Tuesday 14th March
Before first light 0600hrs we cast off Elektra from the town pontoon and reversed her out into the channel and headed for the sea. Having crossed the bar we set sail with a reef in the main and all the genoa, out track was due south but after an hour when we tacked we hopped to gain some ground but this was not to be as the track showed due north, to much tide against.
As this was a delivery passage we decided to motor west instead, two hours later over the radio came a message from the “Donald Cooke” a USA destroyer on a NATO exercise which said they were going to start live firing in 45mins time. Us not knowing who was who (lots of NATO ships around!) Bryan got on the radio and said we were in the area and were heading for Helford at about 4kts and could they tell which way to head to get out of their way? After a moment of quite the “Donald Cooke” replied asking us to turn north and return to our coarse once we were north of their position, what they didn’t tell us was their position! We past north between what we thought was the “Donald Cooke” another USA destroyer and the target being towed by a tug, once we were happy we were north of them we headed west again only to motor bow on to the “Donald Cooke” which was out of sight at the time of the radio contact, with 10mins to go to the live firing we headed north again! Once we were clear of the area we turned back to the west again.
Only being able to get 20lts of fuel in Salcombe we knew we needed to check the fuel level as we went, now was the time, this meant removing all the gear out of the cockpit locker and placing a light under the fuel level tube so we could read the level, it looked like we had used half of the 20lts and we were only just south of the Eddystone Lt, it didn’t look like we wouldn’t have enough to get us back to Helford. At this point we decided to sail on a port tack into Fowey for fuel. At least we could sail and switch off the engine for a while.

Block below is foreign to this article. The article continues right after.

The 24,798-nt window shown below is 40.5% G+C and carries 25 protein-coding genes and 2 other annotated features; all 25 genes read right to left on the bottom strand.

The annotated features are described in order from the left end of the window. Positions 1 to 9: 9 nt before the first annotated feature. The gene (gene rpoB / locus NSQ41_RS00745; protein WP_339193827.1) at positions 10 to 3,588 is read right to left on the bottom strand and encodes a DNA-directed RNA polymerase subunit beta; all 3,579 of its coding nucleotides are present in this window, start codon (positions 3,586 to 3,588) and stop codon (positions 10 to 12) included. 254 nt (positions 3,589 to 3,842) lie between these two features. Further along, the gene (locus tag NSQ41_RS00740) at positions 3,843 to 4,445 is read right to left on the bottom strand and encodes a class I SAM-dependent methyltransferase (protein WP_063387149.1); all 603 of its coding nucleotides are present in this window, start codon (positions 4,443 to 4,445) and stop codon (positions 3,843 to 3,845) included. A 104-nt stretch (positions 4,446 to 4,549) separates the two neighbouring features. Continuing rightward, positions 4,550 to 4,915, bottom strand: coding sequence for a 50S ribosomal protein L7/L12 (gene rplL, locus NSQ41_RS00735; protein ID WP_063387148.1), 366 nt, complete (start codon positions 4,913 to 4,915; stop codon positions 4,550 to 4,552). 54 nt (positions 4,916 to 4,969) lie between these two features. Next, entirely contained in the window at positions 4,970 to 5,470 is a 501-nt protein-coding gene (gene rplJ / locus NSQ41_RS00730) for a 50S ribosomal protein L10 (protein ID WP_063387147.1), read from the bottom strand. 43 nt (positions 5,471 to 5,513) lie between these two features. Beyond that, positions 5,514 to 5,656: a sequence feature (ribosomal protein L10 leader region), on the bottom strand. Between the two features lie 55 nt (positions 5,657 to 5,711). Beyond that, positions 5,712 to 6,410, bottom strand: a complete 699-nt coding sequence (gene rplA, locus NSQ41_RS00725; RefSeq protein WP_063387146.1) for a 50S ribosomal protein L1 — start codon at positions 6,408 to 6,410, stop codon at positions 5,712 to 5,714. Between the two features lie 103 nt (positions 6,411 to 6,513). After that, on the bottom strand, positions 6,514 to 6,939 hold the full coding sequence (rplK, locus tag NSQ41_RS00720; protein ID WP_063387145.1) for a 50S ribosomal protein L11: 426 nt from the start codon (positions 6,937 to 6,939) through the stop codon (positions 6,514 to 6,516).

Five hours later arriving at Fowey at 1530hrs we radioed the HM asking for fuel, he replied saying it was a 24hr self service payment by card. We motored in moored up and filled the tank, easy! We were motoring out of Fowey within 1/2hr of arriving, the wind had died so we motored the rest of the way to Helford. Just before dark we were lucky to have the company of about 4-6 Dolphins who played and dived around our bow.
Then came the dark (black as your hat!) just before we reached the Roseland, I was rested and now on the helm, I first saw the St Antony Lt at 1945hrs, we continued across Falmouth Bay watching a ship going into Falmouth and another coming out. About 2nm away I could just see August Buoy green light, once we were past a tug anchored in the bay so covered in light it was taking our night sight away, I turned then for Gillan, I could just make out the east cardinal flashing, which we seemed to come up to very quick. As we rounded the cardinal Bryan went up onto the bow with a torch to spot the mooring buoys before we hit them. We made our way in and dropped anchor at 2030hrs. We had logged 71nm in 14.5hrs including a stop in Fowey for fuel. Vicki had cooked tea on the end of the passage which was ready and gratefully received by both Bryan and mtself, we got the rum out to toast our completed delivery passage.
This is where we anchored in Gillan at the end of our delivery passage